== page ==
We’re excited to announce that GP London W1’s Dr Caroline Wall has recently qualified in Occupational Health Medicine, gaining her post-graduate diploma (DipOccMed).

“About a third of the work that we do at GP London W1 is Occupational Health, so when I joined the practice, the next step was to undertake my post-graduate training in this field so I could work alongside Fiona and Justine in this area,” Caroline explains.

“However, I’ve always been interested in the concept that people are better in work than out. In my experience as an NHS GP, I saw many patients on long-term sick leave, and often, you would see a physical and mental decline in their health when they weren’t working.

“If you look at it from the other side, if you are a company whose staff is happy and fulfilled at work, that has huge benefits in reduced turnover and productivity.”

Studying for an Occupational Health Medicine diploma

“Initially, there was a two-week training course – encompassing 95 lectures– done remotely. Followed by a written exam, and then you must prepare a portfolio that is split into two parts.

“The first was a clinical case of lower back pain. One of Justine’s patients allowed me to observe, and I wrote up the case. Often it is simple suggestions, and it might seem obvious that someone with back pain should be allowed regular movement breaks so they aren’t sitting for long periods, but often you need a structured report to enable it to happen.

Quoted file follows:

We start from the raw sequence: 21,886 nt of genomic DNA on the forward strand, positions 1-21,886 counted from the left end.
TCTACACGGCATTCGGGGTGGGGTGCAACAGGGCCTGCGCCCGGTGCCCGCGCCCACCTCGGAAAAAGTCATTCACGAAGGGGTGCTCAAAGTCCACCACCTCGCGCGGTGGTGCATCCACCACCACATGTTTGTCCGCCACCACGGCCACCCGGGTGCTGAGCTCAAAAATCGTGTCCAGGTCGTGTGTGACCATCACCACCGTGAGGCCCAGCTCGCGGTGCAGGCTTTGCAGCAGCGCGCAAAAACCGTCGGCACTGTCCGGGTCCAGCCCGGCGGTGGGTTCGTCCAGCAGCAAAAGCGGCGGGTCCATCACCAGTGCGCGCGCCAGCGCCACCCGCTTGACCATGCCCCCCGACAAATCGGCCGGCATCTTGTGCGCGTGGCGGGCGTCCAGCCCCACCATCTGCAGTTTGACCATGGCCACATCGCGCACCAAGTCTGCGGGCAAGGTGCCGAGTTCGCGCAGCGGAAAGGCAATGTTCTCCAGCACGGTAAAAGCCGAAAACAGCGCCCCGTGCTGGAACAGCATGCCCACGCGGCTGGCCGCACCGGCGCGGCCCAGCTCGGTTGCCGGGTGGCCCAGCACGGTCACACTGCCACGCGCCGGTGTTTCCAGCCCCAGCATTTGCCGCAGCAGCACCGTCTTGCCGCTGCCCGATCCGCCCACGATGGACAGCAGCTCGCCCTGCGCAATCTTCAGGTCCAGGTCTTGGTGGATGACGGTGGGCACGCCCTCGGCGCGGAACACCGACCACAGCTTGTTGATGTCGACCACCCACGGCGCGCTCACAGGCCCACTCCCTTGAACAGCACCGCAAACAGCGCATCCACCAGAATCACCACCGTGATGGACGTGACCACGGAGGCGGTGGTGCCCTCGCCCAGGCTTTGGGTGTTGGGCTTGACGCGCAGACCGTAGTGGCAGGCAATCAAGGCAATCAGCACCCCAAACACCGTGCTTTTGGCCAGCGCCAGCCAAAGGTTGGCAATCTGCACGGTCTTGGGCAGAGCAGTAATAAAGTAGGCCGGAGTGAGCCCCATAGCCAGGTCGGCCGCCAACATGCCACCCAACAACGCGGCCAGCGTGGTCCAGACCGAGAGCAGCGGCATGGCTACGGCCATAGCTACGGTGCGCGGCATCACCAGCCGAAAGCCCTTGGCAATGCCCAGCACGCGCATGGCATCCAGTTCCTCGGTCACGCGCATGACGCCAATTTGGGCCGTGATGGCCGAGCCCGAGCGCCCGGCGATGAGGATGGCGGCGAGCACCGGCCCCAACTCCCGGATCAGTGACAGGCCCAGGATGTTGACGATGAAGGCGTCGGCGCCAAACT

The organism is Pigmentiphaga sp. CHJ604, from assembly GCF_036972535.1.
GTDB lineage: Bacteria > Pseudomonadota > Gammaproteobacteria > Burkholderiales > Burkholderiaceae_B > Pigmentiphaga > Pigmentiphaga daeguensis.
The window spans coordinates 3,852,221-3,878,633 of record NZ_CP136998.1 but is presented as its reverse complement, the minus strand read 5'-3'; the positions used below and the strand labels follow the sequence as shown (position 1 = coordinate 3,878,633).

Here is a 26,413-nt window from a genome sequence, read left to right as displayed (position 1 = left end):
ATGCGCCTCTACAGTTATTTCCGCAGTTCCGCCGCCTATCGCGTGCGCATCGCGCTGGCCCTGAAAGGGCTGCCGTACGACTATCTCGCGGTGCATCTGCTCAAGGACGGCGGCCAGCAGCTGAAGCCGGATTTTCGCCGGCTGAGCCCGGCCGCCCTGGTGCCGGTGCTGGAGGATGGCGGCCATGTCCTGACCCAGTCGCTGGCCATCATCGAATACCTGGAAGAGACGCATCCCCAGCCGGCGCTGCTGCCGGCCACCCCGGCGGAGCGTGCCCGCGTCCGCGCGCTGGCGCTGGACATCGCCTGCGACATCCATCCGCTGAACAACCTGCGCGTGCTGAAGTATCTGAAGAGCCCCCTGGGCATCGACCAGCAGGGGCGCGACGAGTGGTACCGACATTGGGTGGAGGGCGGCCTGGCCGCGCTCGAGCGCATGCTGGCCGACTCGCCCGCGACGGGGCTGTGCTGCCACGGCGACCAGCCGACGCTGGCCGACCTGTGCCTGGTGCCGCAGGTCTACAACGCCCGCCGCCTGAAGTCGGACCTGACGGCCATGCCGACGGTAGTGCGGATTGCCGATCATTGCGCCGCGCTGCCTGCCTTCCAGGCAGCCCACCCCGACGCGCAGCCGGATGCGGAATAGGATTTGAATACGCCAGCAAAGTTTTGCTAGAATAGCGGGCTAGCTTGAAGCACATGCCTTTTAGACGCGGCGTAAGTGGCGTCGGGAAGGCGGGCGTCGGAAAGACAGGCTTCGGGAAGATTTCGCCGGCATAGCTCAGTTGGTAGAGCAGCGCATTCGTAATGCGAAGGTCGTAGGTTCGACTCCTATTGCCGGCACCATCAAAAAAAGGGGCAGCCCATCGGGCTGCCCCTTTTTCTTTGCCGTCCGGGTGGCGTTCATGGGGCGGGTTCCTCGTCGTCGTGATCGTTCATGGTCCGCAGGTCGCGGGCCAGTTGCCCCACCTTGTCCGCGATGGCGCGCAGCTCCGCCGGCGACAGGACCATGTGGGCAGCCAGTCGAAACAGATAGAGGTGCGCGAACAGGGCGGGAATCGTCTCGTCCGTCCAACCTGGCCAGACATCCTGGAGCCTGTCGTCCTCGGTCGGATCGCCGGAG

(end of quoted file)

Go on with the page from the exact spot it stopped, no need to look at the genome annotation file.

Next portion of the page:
“The second part was a site visit of the shoe factory Crockett & Jones in Northamptonshire. This was more focused on the health, safety and welfare aspect of Occupational Health, and I had to demonstrate that I could carry out a workplace visit and assess all the risks.

“Once I submitted the portfolio, there was a viva where I was grilled on those two cases.

“I really enjoyed it, but it’s quite daunting returning to study after a break now that I’m older, my brain is a bit slower, and I have a young family. Thankfully all behind me now!”

Next steps

“I am looking forward to the challenge of our Occupational Health work. We are based on Harley Street in Central London, so we work with companies across various industries, so the work is always varied.